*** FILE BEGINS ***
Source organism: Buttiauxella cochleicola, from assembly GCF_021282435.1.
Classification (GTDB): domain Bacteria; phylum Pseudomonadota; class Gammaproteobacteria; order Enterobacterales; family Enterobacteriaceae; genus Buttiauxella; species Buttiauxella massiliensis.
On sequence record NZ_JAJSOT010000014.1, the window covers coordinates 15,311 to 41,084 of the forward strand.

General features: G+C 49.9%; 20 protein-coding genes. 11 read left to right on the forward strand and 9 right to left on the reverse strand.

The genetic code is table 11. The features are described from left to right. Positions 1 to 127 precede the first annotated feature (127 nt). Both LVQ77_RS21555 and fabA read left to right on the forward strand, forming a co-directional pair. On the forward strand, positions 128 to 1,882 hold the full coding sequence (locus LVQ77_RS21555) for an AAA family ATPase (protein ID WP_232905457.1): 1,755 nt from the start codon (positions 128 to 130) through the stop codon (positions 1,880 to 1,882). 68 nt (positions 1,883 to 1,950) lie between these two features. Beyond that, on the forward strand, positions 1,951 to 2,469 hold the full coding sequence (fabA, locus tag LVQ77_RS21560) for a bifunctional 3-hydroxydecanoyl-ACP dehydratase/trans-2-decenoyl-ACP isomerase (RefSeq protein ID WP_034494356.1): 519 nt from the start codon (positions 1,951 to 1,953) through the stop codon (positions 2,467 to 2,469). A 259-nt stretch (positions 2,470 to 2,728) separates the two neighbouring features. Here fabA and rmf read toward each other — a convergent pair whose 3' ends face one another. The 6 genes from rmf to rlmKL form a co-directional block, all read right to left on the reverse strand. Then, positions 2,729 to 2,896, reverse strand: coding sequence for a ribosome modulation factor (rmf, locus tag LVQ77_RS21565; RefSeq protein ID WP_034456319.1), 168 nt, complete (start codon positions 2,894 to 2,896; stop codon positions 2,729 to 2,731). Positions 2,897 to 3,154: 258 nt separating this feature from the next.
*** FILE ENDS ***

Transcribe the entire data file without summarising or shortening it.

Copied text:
Source organism: Buttiauxella cochleicola, from assembly GCF_021282435.1.
Classification (GTDB): domain Bacteria; phylum Pseudomonadota; class Gammaproteobacteria; order Enterobacterales; family Enterobacteriaceae; genus Buttiauxella; species Buttiauxella massiliensis.
On sequence record NZ_JAJSOT010000014.1, the window covers coordinates 15,311 to 41,084 of the forward strand.

General features: G+C 49.9%; 20 protein-coding genes. 11 read left to right on the forward strand and 9 right to left on the reverse strand.

The genetic code is table 11. The features are described from left to right. Positions 1 to 127 precede the first annotated feature (127 nt). Both LVQ77_RS21555 and fabA read left to right on the forward strand, forming a co-directional pair. On the forward strand, positions 128 to 1,882 hold the full coding sequence (locus LVQ77_RS21555) for an AAA family ATPase (protein ID WP_232905457.1): 1,755 nt from the start codon (positions 128 to 130) through the stop codon (positions 1,880 to 1,882). 68 nt (positions 1,883 to 1,950) lie between these two features. Beyond that, on the forward strand, positions 1,951 to 2,469 hold the full coding sequence (fabA, locus tag LVQ77_RS21560) for a bifunctional 3-hydroxydecanoyl-ACP dehydratase/trans-2-decenoyl-ACP isomerase (RefSeq protein ID WP_034494356.1): 519 nt from the start codon (positions 1,951 to 1,953) through the stop codon (positions 2,467 to 2,469). A 259-nt stretch (positions 2,470 to 2,728) separates the two neighbouring features. Here fabA and rmf read toward each other — a convergent pair whose 3' ends face one another. The 6 genes from rmf to rlmKL form a co-directional block, all read right to left on the reverse strand. Then, positions 2,729 to 2,896, reverse strand: coding sequence for a ribosome modulation factor (rmf, locus tag LVQ77_RS21565; RefSeq protein ID WP_034456319.1), 168 nt, complete (start codon positions 2,894 to 2,896; stop codon positions 2,729 to 2,731). Positions 2,897 to 3,154: 258 nt separating this feature from the next.